Guest column: Maya Lin’s art will connect people to silent Celilo Falls

The roar has been silent for 58 years. I am talking about one of the geographic and cultural features that helped define the Northwest for thousands of years. Celilo Falls was a stretch of river once considered one of the most productive fishing grounds in North America. It was a center of commerce for Northwest native people. But it was much more. The place tribes called W’yam was a cultural and spiritual focal point for the entire region.

On March 10, 1957, The Dalles Dam closed its massive gates and harnessed the river for power. It also flooded Celilo Falls, which until then had produced a roar that was as iconic as Mt. Hood, Crater Lake and the Oregon Coast. Today, it is a flat lake and the falls are invisible. The sound there now is the din of the freeway and hourly trains bustling by. For many, the flooding of Celilo Falls was as painful as a physical wound.

Fifty-eight years later, the river provides in a different way. Every time we flip a light switch or charge an iPhone, chances are that some of that electricity comes from the dam that turned Celilo into a serene pool.

Just off the freeway, there is little at Celilo Park that tells this important story, beyond a few signs. Confluence is a nonprofit organization focused on making a small but profound gesture to connect people today with this important history. Internationally renowned artist Maya Lin has designed a curved, elevated walkway modeled after the fishing platforms tribes still use at rivers throughout the region. This work of art will serve as a reminder about the profound significance of this site and the role the river still plays in our lives.

This will be the sixth art installation designed to promote moments of insight about the confluence of history, culture and ecology along the Columbia River system. The first was at Cape Disappointment near Ilwaco. The next three are at Fort Vancouver National Historic Site, the Sandy River Delta near Troutdale, Ore., and Sacajawea State Park in Pasco. We are now working to build a “listening circle,” inspired by a Nez Perce blessing ceremony, at Chief Timothy State Park near Clarkston. The dedication ceremony is scheduled for May 29. These individual projects span 438 miles. But this is one river system and one work of art, to be completed with the Celilo Arc.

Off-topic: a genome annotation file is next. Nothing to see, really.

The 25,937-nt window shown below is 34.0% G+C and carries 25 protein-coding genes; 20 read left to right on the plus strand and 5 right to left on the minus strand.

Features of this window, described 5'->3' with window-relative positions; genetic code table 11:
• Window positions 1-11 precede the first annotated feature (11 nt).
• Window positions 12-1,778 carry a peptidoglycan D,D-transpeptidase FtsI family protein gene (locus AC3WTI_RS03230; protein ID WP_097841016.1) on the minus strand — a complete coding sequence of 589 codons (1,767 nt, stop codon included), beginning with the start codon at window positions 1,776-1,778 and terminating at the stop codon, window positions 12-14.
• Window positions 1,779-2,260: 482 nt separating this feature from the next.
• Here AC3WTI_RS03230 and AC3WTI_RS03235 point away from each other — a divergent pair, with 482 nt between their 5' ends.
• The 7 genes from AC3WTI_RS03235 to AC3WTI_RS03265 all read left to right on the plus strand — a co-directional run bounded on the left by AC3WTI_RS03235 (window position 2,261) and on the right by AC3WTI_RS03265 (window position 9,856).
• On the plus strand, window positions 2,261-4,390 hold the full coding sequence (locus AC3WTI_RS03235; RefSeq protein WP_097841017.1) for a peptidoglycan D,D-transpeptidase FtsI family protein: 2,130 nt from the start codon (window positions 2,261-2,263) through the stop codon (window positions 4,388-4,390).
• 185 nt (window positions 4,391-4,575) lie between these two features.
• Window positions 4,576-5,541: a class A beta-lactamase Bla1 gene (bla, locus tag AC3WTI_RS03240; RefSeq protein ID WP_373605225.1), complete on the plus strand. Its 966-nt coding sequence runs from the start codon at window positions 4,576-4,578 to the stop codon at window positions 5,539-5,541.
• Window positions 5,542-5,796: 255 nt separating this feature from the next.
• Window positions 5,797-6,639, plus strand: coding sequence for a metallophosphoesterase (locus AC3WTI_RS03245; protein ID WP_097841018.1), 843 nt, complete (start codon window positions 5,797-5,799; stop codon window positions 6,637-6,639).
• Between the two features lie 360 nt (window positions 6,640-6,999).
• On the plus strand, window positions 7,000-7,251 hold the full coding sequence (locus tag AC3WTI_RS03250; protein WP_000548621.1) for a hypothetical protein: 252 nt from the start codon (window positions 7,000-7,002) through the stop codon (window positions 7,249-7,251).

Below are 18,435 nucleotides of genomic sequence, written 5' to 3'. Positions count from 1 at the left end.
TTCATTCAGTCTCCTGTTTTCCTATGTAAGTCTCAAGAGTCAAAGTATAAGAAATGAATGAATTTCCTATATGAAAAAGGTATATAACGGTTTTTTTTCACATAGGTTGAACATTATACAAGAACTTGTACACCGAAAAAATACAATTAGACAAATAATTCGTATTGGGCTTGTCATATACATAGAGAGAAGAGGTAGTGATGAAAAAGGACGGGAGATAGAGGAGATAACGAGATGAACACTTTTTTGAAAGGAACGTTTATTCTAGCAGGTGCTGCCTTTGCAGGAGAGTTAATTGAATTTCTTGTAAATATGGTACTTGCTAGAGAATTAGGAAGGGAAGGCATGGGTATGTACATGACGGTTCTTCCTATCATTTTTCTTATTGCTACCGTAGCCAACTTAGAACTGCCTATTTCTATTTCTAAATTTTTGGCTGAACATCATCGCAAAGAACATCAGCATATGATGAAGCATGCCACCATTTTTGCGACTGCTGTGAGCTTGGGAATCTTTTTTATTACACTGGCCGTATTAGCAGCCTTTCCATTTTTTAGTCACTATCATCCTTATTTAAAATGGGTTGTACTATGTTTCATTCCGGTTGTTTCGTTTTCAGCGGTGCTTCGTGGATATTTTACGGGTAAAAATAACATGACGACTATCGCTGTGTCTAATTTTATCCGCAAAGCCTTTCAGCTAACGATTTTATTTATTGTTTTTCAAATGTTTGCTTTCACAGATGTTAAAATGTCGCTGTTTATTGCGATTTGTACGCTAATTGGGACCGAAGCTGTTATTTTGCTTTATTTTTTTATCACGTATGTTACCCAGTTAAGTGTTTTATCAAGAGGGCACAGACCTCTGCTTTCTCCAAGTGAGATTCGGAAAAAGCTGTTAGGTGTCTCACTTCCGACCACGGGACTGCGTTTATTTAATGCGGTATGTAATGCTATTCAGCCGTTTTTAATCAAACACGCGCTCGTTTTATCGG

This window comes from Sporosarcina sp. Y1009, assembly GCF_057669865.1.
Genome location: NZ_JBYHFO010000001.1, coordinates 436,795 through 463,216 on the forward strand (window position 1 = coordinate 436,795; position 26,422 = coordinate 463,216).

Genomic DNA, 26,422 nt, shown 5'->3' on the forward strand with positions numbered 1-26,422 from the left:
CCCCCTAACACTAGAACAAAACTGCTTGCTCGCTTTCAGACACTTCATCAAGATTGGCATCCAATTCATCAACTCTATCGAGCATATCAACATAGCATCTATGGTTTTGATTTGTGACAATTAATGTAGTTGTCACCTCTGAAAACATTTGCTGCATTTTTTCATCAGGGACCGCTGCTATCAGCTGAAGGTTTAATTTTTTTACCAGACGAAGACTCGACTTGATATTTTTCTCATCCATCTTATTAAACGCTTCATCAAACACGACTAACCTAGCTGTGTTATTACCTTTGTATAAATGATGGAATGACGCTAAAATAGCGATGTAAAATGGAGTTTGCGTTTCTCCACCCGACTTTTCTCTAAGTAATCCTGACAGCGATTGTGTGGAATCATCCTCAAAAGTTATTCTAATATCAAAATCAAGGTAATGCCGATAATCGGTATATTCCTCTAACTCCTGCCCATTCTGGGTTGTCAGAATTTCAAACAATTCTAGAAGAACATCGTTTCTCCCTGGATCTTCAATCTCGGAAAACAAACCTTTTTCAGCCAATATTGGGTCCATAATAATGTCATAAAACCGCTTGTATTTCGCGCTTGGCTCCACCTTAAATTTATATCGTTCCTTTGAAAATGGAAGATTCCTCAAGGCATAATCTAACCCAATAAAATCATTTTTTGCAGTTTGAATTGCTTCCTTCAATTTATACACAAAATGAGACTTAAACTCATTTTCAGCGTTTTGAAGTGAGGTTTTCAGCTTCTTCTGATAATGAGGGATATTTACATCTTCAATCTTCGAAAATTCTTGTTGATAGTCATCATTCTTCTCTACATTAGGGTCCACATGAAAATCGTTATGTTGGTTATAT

If the natural formation of Celilo Falls helped define the Northwest, it is up to us to recreate and reimagine its place in our region today. Confluence began 13 years ago with a simple question from Antone Minthorne, an elder and leader with the Confederated Tribes of the Umatilla Indian Reservation. “What is a legacy?” he asked. In the grand, unfathomable 16 million-year history of the Columbia River system, what is our legacy on this anniversary of a dam shutting its gates 58 years ago? I believe it is far more than the ability to flip a light switch and charge an iPhone. The Celilo Arc is scheduled to be completed in 2017, when the falls will have been silent for 60 years.